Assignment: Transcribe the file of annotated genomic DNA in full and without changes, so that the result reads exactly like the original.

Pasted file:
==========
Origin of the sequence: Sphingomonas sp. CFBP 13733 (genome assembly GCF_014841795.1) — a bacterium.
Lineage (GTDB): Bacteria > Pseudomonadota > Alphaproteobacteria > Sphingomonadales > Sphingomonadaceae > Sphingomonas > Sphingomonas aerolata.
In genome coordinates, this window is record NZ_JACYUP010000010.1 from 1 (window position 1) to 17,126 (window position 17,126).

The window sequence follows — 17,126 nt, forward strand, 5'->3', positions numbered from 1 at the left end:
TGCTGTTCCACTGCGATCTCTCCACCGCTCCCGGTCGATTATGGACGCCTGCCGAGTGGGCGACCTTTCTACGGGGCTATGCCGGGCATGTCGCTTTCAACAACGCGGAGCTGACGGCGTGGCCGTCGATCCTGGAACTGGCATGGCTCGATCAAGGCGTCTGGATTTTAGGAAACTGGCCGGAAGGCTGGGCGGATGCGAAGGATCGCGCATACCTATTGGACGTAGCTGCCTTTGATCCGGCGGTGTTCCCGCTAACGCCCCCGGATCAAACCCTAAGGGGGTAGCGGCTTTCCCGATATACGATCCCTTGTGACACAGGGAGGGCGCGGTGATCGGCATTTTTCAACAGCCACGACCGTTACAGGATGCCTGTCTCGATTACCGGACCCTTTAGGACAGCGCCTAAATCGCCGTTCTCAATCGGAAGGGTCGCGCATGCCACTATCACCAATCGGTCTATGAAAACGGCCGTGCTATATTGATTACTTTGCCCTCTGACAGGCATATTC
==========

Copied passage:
Origin of the sequence: Sphingomonas sp. CFBP 13733 (genome assembly GCF_014841795.1) — a bacterium.
Lineage (GTDB): Bacteria > Pseudomonadota > Alphaproteobacteria > Sphingomonadales > Sphingomonadaceae > Sphingomonas > Sphingomonas aerolata.
In genome coordinates, this window is record NZ_JACYUP010000010.1 from 1 (window position 1) to 17,126 (window position 17,126).

The window sequence follows — 17,126 nt, forward strand, 5'->3', positions numbered from 1 at the left end:
TGCTGTTCCACTGCGATCTCTCCACCGCTCCCGGTCGATTATGGACGCCTGCCGAGTGGGCGACCTTTCTACGGGGCTATGCCGGGCATGTCGCTTTCAACAACGCGGAGCTGACGGCGTGGCCGTCGATCCTGGAACTGGCATGGCTCGATCAAGGCGTCTGGATTTTAGGAAACTGGCCGGAAGGCTGGGCGGATGCGAAGGATCGCGCATACCTATTGGACGTAGCTGCCTTTGATCCGGCGGTGTTCCCGCTAACGCCCCCGGATCAAACCCTAAGGGGGTAGCGGCTTTCCCGATATACGATCCCTTGTGACACAGGGAGGGCGCGGTGATCGGCATTTTTCAACAGCCACGACCGTTACAGGATGCCTGTCTCGATTACCGGACCCTTTAGGACAGCGCCTAAATCGCCGTTCTCAATCGGAAGGGTCGCGCATGCCACTATCACCAATCGGTCTATGAAAACGGCCGTGCTATATTGATTACTTTGCCCTCTGACAGGCATATTC